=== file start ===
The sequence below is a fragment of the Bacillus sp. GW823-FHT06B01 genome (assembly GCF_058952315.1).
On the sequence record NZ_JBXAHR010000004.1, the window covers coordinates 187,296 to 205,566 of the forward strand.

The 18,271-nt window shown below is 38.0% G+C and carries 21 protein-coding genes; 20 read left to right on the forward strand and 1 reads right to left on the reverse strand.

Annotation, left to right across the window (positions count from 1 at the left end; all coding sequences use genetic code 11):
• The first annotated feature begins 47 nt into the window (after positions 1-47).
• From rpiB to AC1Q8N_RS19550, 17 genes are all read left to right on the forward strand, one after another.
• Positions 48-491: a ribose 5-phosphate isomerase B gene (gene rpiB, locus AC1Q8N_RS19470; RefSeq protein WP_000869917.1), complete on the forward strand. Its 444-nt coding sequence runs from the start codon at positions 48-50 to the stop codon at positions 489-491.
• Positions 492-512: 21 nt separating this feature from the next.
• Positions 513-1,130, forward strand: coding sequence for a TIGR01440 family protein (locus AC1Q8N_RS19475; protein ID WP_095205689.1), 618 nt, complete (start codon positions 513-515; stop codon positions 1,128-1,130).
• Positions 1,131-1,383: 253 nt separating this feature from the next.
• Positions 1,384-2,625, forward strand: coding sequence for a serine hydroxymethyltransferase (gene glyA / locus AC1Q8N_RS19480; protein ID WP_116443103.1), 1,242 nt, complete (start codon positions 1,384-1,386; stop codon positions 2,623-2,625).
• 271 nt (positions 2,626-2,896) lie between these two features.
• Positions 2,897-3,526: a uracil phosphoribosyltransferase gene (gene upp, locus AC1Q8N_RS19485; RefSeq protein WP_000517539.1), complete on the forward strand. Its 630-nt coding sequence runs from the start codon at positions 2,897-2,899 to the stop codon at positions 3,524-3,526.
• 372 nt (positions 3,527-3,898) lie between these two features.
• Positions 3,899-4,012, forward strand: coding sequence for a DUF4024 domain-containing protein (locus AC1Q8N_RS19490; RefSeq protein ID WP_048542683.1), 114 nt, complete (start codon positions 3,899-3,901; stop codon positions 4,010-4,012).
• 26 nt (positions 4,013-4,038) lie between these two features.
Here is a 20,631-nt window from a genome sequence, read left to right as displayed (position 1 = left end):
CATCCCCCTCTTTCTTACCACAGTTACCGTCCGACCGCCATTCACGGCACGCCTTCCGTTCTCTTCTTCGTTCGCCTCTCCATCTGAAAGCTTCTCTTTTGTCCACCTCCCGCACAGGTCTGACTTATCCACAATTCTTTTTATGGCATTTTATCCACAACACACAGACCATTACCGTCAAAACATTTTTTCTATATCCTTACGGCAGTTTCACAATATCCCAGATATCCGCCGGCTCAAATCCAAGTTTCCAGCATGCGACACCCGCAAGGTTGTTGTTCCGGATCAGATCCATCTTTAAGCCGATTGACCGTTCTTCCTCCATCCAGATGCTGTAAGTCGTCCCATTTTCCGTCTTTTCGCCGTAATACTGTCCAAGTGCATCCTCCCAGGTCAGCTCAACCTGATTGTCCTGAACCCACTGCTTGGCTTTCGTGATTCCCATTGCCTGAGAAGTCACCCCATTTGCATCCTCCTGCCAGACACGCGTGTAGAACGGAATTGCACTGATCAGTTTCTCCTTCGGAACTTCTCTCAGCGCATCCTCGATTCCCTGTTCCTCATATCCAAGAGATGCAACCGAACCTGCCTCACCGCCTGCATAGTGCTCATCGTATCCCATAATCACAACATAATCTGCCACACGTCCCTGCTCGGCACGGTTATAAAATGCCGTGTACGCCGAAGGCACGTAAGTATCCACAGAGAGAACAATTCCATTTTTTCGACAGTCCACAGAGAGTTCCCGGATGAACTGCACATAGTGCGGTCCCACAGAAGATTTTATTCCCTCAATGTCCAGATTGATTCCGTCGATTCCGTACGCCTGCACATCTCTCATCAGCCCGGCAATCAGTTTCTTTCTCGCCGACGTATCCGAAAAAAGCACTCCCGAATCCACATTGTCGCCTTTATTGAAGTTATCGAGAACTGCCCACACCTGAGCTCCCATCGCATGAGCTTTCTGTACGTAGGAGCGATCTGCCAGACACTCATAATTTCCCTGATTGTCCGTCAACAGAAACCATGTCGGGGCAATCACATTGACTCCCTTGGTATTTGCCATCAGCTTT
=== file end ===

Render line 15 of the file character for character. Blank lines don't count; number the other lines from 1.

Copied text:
• Positions 3,899-4,012, forward strand: coding sequence for a DUF4024 domain-containing protein (locus AC1Q8N_RS19490; RefSeq protein ID WP_048542683.1), 114 nt, complete (start codon positions 3,899-3,901; stop codon positions 4,010-4,012).